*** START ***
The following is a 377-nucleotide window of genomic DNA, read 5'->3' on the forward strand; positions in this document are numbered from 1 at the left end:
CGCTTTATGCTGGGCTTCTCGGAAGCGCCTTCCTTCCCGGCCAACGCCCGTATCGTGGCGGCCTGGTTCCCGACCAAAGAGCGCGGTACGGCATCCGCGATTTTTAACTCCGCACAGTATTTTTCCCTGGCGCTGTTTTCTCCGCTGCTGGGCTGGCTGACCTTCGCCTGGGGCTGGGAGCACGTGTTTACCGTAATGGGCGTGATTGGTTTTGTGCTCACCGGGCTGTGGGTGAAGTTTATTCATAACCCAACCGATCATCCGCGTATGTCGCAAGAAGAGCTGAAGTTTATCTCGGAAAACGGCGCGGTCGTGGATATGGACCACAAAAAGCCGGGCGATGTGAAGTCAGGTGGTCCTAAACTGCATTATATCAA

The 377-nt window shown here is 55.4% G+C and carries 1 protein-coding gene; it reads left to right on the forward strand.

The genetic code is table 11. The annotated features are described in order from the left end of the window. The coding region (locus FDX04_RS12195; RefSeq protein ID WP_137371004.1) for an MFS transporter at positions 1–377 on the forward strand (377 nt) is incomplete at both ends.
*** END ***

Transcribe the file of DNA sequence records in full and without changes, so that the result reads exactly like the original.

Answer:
The following is a 377-nucleotide window of genomic DNA, read 5'->3' on the forward strand; positions in this document are numbered from 1 at the left end:
CGCTTTATGCTGGGCTTCTCGGAAGCGCCTTCCTTCCCGGCCAACGCCCGTATCGTGGCGGCCTGGTTCCCGACCAAAGAGCGCGGTACGGCATCCGCGATTTTTAACTCCGCACAGTATTTTTCCCTGGCGCTGTTTTCTCCGCTGCTGGGCTGGCTGACCTTCGCCTGGGGCTGGGAGCACGTGTTTACCGTAATGGGCGTGATTGGTTTTGTGCTCACCGGGCTGTGGGTGAAGTTTATTCATAACCCAACCGATCATCCGCGTATGTCGCAAGAAGAGCTGAAGTTTATCTCGGAAAACGGCGCGGTCGTGGATATGGACCACAAAAAGCCGGGCGATGTGAAGTCAGGTGGTCCTAAACTGCATTATATCAA

The 377-nt window shown here is 55.4% G+C and carries 1 protein-coding gene; it reads left to right on the forward strand.

The genetic code is table 11. The annotated features are described in order from the left end of the window. The coding region (locus FDX04_RS12195; RefSeq protein ID WP_137371004.1) for an MFS transporter at positions 1–377 on the forward strand (377 nt) is incomplete at both ends.